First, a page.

Annual percentage rate

Best Credit Cards to Use For a Home Renovation

This post contains references to products from our advertisers. We may receive compensation when you click on links to those products. The content is not provided by the advertiser and any opinions, analyses, reviews or recommendations expressed in this article are those of the author’s alone, and have not been reviewed, approved or otherwise endorsed by any bank, card issuer, airline or hotel chain. Please visit our Advertiser Disclosure to view our partners, and for additional details.

Millions of Americans enjoy repairing and maintaining their homes in their spare time. Many do it to save money on necessary repairs or to increase the value of their properties. And some just find the work itself to be rewarding.

When it comes time to invest in your own home renovation, you’ll want to use the right tools and materials for the job, including the right credit card. The best credit cards for a home renovation can offer you rewards for your purchases, promotional financing options, and perhaps both.

Here are the best credit cards to use for a home renovation.

1. Lowe’s Consumer Credit Card

Lowe’s is one of the largest home improvement stores, and while this card’s standard APR is a high 26.99%, it offers attractive rewards and promotional financing options. When you use this card, you can receive one of the following three benefits:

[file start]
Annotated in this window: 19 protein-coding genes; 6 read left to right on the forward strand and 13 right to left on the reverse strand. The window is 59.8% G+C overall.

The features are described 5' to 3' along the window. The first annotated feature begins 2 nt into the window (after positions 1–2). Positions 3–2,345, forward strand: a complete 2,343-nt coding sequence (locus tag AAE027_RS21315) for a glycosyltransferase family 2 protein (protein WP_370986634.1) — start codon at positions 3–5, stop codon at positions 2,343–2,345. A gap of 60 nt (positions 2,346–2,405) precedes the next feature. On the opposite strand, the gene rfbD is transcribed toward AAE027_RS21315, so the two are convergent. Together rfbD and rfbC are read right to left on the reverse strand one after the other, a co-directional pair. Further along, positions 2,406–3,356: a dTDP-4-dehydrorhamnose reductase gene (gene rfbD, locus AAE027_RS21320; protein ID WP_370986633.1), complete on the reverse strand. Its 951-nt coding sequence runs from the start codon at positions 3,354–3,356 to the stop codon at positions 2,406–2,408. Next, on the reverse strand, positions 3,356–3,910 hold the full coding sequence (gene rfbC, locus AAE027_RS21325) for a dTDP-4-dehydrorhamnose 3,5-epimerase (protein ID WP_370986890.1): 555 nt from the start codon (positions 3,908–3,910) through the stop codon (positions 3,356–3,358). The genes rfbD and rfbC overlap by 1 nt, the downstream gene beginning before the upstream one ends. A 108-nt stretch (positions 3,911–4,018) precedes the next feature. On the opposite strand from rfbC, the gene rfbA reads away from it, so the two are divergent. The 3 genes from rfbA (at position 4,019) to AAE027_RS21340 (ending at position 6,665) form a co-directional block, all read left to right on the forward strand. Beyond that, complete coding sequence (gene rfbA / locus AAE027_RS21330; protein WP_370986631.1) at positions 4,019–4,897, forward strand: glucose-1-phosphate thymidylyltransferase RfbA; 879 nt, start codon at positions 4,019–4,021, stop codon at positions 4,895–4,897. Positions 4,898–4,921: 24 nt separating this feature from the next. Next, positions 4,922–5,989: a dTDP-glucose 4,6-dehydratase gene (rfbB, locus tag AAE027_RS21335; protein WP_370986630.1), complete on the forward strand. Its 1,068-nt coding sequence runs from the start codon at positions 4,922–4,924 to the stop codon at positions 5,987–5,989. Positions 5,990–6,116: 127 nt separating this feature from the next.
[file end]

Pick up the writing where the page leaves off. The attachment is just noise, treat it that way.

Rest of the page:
• 5% off all purchases, OR
  • Six months of deferred-interest financing on purchases of $299 or more. Interest is waived if you pay off the entire amount within six months of purchase, OR
  • Project financing on purchases of $2,000 or more, for 36, 60 or 84 months, with rates of 3.99%, 5.99%, and 7.99% respectively (cannot be used at Lowes.com). Fixed monthly payments are required.

If you’ve got a big project that you can pay off within seven years or less, the card is a pretty good deal. It carries no annual fee, but it is not part of a larger payment network so you can only use it at Lowe’s.

2. The Home Depot Consumer Credit Card

If you prefer The Home Depot to Lowe’s, this card might make sense for you, though you won’t be able to get the long-term financing the Lowe’s card offers….

8 Most Common Mistakes When Doing a Balance Transfer to Eliminate Debt

This post contains references to products from our advertisers. We may receive compensation when you click on links to those products. The content is not provided by the advertiser and any opinions, analyses, reviews or recommendations expressed in this article are those of the author’s alone, and have not been reviewed, approved or otherwise endorsed by any bank, card issuer, airline or hotel chain. Please visit our Advertiser Disclosure to view our partners, and for additional details.

Many credit cards offer 0% APR promotional financing on balance transfers, allowing you to move debt from high-interest cards onto one that offers zero interest for an introductory promotional period. These promo periods are nothing to sneeze at. They can last as long 21 months.

So what’s the catch? The truth is that balance transfer offers can be incredibly valuable, but only when you use them properly and avoid making some common mistakes.